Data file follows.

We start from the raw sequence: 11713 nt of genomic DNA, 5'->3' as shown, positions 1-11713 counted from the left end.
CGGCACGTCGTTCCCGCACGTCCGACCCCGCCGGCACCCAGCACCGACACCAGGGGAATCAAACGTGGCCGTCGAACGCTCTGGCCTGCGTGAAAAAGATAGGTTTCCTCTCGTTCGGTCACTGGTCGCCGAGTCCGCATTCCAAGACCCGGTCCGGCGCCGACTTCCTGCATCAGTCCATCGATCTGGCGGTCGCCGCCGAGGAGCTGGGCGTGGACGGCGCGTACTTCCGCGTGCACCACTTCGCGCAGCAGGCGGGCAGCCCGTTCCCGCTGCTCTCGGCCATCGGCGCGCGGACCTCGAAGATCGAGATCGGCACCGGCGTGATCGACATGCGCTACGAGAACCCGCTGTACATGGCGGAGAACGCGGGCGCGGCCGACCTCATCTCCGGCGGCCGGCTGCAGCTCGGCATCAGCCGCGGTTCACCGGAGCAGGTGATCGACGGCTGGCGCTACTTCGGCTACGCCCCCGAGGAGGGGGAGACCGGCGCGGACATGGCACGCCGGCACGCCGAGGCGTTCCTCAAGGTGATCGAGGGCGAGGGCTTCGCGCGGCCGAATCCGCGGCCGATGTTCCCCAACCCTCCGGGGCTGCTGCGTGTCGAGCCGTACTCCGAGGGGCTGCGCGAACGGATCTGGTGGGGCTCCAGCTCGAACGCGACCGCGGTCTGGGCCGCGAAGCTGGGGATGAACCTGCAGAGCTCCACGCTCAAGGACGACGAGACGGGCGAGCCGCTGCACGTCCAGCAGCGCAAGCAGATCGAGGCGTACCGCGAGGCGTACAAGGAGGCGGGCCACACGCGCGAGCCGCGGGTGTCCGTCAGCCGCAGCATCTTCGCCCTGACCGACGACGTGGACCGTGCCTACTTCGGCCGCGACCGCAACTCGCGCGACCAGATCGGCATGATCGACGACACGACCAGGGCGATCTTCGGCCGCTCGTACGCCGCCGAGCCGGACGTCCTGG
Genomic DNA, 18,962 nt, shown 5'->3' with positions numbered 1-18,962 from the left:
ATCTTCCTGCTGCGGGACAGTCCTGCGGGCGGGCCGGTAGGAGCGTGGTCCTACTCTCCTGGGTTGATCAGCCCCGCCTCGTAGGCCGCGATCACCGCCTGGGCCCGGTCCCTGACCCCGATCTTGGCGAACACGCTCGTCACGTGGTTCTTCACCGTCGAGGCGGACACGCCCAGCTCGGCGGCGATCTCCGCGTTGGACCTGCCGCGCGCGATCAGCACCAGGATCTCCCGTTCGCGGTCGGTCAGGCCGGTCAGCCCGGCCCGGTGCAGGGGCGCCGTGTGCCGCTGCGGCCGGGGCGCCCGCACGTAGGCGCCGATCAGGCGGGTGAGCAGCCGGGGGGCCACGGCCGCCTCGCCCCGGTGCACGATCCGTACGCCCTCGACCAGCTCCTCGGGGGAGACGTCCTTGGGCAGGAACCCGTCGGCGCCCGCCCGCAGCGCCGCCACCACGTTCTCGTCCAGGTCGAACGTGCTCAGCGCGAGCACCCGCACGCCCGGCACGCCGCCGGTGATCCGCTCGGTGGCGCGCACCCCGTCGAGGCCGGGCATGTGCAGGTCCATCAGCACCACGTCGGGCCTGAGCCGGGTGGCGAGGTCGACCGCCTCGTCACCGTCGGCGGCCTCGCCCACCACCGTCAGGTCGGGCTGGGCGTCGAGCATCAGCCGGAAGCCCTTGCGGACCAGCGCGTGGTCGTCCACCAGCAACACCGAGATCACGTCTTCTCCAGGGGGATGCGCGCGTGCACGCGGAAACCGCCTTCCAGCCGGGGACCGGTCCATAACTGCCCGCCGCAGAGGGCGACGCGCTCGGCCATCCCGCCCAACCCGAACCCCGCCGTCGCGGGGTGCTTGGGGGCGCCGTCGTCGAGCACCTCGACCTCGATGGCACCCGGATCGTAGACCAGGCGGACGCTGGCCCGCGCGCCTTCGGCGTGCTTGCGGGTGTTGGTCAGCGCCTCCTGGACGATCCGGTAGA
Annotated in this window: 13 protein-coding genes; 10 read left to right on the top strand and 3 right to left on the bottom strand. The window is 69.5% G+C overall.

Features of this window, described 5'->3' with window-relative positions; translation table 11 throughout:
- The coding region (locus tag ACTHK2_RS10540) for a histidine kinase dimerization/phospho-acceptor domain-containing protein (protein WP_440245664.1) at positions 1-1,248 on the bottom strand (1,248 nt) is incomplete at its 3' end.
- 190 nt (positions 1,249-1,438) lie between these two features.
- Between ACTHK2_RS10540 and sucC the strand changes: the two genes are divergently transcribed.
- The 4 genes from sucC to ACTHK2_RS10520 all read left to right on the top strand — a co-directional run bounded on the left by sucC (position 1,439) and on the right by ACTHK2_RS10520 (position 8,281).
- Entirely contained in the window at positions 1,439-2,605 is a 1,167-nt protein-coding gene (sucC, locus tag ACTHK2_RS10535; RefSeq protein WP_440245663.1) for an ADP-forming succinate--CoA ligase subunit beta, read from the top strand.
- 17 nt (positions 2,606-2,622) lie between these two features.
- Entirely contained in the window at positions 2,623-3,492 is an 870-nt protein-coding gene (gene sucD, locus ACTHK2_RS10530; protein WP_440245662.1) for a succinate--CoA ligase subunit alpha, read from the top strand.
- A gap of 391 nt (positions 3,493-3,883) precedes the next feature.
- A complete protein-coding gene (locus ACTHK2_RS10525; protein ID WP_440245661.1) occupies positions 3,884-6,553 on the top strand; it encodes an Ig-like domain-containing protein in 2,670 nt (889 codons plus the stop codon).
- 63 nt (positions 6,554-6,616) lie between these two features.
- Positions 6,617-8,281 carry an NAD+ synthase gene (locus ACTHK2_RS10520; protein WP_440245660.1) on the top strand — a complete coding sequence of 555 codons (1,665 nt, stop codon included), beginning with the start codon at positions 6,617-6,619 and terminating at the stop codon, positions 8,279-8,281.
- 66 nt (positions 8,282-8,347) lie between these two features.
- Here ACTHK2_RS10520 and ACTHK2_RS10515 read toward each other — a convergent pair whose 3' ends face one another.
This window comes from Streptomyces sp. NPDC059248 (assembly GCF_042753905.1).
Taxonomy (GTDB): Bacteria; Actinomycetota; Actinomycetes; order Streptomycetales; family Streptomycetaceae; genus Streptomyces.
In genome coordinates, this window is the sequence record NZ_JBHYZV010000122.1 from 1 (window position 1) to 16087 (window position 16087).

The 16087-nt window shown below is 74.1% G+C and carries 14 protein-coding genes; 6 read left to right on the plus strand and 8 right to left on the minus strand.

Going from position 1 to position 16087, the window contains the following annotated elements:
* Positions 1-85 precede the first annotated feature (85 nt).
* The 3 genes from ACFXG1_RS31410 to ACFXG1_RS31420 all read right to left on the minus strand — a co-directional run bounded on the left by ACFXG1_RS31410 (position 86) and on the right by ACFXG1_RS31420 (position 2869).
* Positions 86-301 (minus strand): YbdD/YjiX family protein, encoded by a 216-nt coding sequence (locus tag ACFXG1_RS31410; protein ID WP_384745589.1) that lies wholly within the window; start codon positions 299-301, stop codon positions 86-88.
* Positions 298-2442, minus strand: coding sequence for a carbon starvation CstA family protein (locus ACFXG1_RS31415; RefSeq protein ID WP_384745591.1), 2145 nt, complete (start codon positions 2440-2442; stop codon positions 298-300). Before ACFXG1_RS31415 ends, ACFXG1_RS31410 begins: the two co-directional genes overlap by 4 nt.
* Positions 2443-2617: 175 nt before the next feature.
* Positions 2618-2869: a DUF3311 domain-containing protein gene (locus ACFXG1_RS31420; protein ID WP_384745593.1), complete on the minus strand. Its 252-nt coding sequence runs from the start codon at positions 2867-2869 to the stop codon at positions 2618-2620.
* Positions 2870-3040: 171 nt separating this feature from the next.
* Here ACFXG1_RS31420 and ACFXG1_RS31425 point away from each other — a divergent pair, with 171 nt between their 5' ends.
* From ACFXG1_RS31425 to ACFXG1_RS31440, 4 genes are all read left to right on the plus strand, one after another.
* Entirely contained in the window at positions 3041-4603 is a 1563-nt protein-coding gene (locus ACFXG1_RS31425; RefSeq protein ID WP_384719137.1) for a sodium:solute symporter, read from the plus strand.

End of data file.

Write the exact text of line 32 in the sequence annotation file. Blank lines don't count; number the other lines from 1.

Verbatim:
* Here ACFXG1_RS31420 and ACFXG1_RS31425 point away from each other — a divergent pair, with 171 nt between their 5' ends.